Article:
Afterward, Jesse is found naked, disoriented and wandering the highway by police. While his mother immediately wants to put him in therapy, his hard-assed dad thinks he's on drugs and needs "a good god damn kick in the butt!" But that doesn't explain the strange occurrences in the home either. It always feels 100 degrees inside, an unplugged toaster catches fire and a parakeet goes crazy, attacks everyone and then explodes! After Jesse completely loses his battle to contain Freddy, more deaths follow, culminating in an attack at a pool party at Lisa's home and then a visit to Freddy's former stomping grounds at the power plant.

Viewing Freddy as symbolic of the confused lead's repressed homosexual urges really does make this a much more interesting watch than it otherwise would have been; certainly more conceptually interesting than most of the other sequels. When Jesse starts getting intimate with Lisa and feels "him [Freddy] coming," he immediately flees to Grady's house, sneaks in his window and jumps into bed with him, right on top of him, prompting a startled "You want to sleep with me?!" from his friend.

I've seen numerous viewers claim this film is actually homophobic but those sharing that opinion seem to think the filmmakers are trying to equate being gay with being evil. However, it's important to note that Jesse's personal interpretation of his own urges at a time when said urges wouldn't be socially acceptable is just that: a character's interpretation. There's probably nothing scarier to most teens than knowing being their true self would make them an outcast and a target for ridicule within their peer group. Thus the Jesse character viewing these differences as a "monster" that must be contained is more about self-preservation than anything else. Jesse ultimately being saved by Lisa's love for him is also used by those crying homophobia but they also fail to point out the ending, which, if anything, implies Lisa was only a temporary fix. "Freddy" still hasn't gone away.

It was not only unusual to have a male protagonist in one of these things instead of the virginal final girl trope, but it was also unusual for that lead male to give such a full-blown dramatic performance when depictions of quiet male composure even in the most horrifying of circumstances were typically the norm in horror. Patton gives it his all and is on 10 in the hysterics department much of the time, though considering what's actually happening to his character that was pretty much the only way to go. I'd even dare to say that Patton's performance is clearly the best lead performance in any of the Elm Street films. Being gay himself, the actor appreciates that the film eventually found a cult following but has mostly negative things to say about what the film did to his career. He's even made a documentary about this and Hollywood homophobia called Scream, Queen: My Nightmare on Elm Street, which hasn't been released yet.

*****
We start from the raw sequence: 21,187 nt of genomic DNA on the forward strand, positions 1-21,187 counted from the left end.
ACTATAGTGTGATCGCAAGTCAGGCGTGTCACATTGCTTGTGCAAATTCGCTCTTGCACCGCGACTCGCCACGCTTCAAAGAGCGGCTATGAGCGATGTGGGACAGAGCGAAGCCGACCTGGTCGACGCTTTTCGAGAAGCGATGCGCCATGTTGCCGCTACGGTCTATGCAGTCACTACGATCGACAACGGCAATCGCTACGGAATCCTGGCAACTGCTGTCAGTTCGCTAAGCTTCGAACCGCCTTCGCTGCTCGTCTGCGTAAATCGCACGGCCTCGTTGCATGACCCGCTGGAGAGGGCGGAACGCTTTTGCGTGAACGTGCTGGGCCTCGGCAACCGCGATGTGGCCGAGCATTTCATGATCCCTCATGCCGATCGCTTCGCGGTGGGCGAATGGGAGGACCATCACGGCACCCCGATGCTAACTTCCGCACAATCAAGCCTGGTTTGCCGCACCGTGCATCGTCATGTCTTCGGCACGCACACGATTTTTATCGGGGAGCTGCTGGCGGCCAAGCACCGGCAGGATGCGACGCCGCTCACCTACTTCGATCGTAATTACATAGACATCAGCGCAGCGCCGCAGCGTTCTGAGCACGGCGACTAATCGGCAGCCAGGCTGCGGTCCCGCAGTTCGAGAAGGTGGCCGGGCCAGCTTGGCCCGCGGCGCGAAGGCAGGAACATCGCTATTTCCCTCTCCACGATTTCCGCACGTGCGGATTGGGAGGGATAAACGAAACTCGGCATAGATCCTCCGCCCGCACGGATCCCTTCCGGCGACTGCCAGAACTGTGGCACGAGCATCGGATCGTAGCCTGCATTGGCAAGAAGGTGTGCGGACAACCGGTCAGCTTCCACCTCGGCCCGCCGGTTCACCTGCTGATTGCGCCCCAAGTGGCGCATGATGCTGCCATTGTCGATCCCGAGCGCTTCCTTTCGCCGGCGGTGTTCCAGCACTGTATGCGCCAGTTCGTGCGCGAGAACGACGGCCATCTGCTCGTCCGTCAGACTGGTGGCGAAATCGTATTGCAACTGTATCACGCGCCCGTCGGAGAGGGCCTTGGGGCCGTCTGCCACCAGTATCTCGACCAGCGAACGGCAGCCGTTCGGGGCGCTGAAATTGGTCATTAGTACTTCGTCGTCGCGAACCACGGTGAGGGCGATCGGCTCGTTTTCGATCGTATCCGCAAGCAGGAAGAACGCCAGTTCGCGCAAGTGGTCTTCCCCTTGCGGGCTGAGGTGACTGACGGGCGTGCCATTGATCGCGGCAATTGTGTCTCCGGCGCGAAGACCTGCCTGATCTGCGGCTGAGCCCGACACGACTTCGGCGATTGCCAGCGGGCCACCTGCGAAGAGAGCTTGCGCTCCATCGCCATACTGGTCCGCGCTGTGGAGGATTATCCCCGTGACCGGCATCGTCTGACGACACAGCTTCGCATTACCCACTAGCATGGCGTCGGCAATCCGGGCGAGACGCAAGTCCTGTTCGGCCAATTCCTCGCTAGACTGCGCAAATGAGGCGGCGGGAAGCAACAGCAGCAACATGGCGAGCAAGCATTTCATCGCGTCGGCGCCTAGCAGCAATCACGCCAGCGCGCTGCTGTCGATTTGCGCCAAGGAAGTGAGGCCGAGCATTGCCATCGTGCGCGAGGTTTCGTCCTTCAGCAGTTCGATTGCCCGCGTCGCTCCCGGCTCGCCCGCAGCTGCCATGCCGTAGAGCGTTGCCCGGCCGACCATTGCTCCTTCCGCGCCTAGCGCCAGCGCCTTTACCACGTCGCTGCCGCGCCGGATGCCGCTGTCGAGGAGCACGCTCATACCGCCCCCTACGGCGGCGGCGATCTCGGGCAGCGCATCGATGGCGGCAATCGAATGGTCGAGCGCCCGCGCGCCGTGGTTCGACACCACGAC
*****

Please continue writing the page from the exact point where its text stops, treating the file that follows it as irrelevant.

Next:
The subtext in Freddy's Revenge wasn't really examined thoroughly until recent years so it had no bearing on the film's reception and box office back in 1985. This was critically more or less viewed as you standard lesser sequel upon release. The reviews weren't good but it was financially successful and made more money than the original during its theatrical run. In fact, if one discounts the werewolf comedy Teen Wolf, it was the top-grossing horror film of 1985, outperforming the likes of Fright Night (another film frequently called out for its homoerotic content), THE RETURN OF THE LIVING DEAD and the fifth Friday the 13th installment.

Also in the cast are Melinda O. Fee and Tom McFadden as Lisa's parents, Sydney Walsh (To Die For), Lyman Ward (Ferris Bueller's dad), Allison Barron (NIGHT OF THE DEMONS), JoAnn Willette (who co-starred with Heather Langenkamp on the TV series Just the Ten of Us), Kerry Remsen (Pumpkinhead), Brian Wimmer and Steve Eastin. Producer Robert Shaye also has an uncredited cameo as a bartender in the S&M club. The score was by Christopher Young and this also features some fun special effects by Kevin Yagher, Mark Shostrom, Bart Mixon and others, including a great bit where Freddy rips out of Jesse's body. Rachel Talalay (who went on to direct Freddy's Dead) was the production manager.



Lord Crayak said...

Despite its flaws, this is still my favorite in the series after the original.

The Bloody Pit of Horror said...